Amid this trove of treasure, my find of an old edition of Reader’s Digest, might seem insignificant. However, it sparked memories of bygone days and very different publications and afforded me the opportunity to have a long chat with one of the dedicated sales team in whose home Reader’s Digest had featured strongly too.

cover of Jan 1964 Reader's Digest

I know Readers Digest is still being published – I think it can even be accessed on line now but I was really delighted to find this January 1964 edition. I’m not sure why or when my parents started to purchase Reader Digest but I know I was still in Primary school. My Fourth class teacher had a vocabulary enrichment programme: each of her pupils had to list “new” words and phrases every week into a Vocabulary Diary. At least one of these words had to feature in your weekly essay. Readers Digest had a page devoted to enriching your word power and so was a favourite of mine.

Vocabulary building

I remember hearing the story of DeWitt Wallace who while recovering from shrapnel wounds after WW1 came up with the idea of combining samples of favourite and interesting articles from many publications into one magazine. And so Reader’s Digest was born! The magazine’s format for several decades consisted of 30 articles per issue (one per day), along with a vocabulary page (It Pays to Increase your Word Power), a page of “amusing anecdotes (Laughter I, the Best Medicine), some personal glimpses (Life’s Like That), and a lengthier article at the end, usually condensed from a published book. These were all listed in the Table of Contents on the back cover. Each article was prefaced by a small, simple line drawing and sometimes a relevant quotation.


There was some criticism during those years of Reader’s Digest’s sales procedures. Large colourful mailings arrived in houses informing you that you were among a small lucky number worldwide who were now close to winning astronomical sums of money. It was insinuated that a subscription to Reader’s Digest for the following year or recommending it to a friend would enhance your chances further. This form of advertisement was forced to finish at the turn of the century.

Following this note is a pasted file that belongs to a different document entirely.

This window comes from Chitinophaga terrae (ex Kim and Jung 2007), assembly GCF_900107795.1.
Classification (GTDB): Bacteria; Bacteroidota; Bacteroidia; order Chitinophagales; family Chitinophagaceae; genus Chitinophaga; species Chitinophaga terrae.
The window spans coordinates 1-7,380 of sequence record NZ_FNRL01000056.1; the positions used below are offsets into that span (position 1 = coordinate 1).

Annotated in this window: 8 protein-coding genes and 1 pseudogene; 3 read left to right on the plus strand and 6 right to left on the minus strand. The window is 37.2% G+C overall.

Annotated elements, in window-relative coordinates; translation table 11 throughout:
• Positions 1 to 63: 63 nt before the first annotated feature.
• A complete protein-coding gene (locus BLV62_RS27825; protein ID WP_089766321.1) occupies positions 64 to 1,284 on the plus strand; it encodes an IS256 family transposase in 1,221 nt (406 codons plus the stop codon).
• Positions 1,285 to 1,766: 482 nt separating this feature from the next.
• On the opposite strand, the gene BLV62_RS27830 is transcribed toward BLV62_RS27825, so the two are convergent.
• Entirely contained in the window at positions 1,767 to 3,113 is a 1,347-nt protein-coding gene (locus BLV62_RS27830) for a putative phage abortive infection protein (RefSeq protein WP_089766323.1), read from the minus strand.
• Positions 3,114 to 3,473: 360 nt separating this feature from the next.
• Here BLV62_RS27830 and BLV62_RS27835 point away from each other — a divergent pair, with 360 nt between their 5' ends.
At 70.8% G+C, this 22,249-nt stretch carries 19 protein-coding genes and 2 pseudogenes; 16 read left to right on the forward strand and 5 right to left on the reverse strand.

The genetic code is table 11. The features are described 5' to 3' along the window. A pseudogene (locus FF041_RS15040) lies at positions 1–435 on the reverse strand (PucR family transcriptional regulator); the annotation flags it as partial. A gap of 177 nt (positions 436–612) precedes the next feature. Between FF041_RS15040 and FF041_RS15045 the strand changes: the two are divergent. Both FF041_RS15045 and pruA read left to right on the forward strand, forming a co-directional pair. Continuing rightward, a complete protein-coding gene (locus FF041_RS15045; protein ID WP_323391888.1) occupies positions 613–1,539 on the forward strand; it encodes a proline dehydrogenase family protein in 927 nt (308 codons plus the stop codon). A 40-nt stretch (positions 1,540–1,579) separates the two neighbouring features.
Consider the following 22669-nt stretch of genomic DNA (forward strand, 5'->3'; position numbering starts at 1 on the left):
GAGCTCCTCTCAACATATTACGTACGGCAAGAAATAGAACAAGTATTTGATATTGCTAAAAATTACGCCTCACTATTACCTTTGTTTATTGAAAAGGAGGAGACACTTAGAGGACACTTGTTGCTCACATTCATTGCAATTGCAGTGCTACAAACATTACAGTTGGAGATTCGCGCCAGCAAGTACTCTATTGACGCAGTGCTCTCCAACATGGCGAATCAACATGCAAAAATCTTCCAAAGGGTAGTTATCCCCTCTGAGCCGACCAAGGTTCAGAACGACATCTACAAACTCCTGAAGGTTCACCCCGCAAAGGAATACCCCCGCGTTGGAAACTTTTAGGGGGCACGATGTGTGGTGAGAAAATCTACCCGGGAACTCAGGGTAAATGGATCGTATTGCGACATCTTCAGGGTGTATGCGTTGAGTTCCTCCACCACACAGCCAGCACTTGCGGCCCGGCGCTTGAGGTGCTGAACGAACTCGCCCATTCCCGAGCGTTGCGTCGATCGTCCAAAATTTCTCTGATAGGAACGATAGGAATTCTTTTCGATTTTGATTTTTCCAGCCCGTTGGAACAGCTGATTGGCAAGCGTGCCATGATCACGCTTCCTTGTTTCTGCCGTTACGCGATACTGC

New Reader's Digest  

Compare the 1964 edition to a 2019 (July) edition, with its flashier, more colorful eye-catching graphics throughout. There are still short bits of data interspersed with full articles illustrated with glossy pictures. The Table of Contents has been moved inside.

Somehow it doesn’t seem to be half as romantic or interesting and will probably never feature as “a ten year old’s favourite magazine any more. C’est la vie!


Some old photos

Photos now are stored on phones – many will be lost without ever having been seen. I have boxes of photos. Here are some:

The Lambert cousins – all named – in Kilakee with Granny and Grandad. This photograph was taken when our Canadian cousins were home on a visit BUT it was not unusual for all the rest to gather in Kilakee on a Sunday. Bread and jam was a great filler for children who were sent “out to play” for the afternoon!
This photo of me on the lane in Kilakee – note the style!
Shay and I on our Wedding Day – I made the dress during that summer hoidays; fabric and Vogue pattern from Cassidy’s in O’Connell Street (specially ordered in as mam knew one of the salespersons). Dad and I bought the flowers in the Market the day before and Mam arranged them that night while curling my hair.
My 5th class from Weaves Square were the choir! I had taught them in 4th so they knew the hymns from the year before.
Local cabbie Jim Houlihan was our driver!
Here we are heading off to the reception in the Dublin Sports Hotel, Kilternan “where the stars stayed (Muhammad Ali, Sean Connery and Paul Newman to name a few)”. It was chosen by us as a wedding venue as Dad thought it was important that guests didnt have far to travel!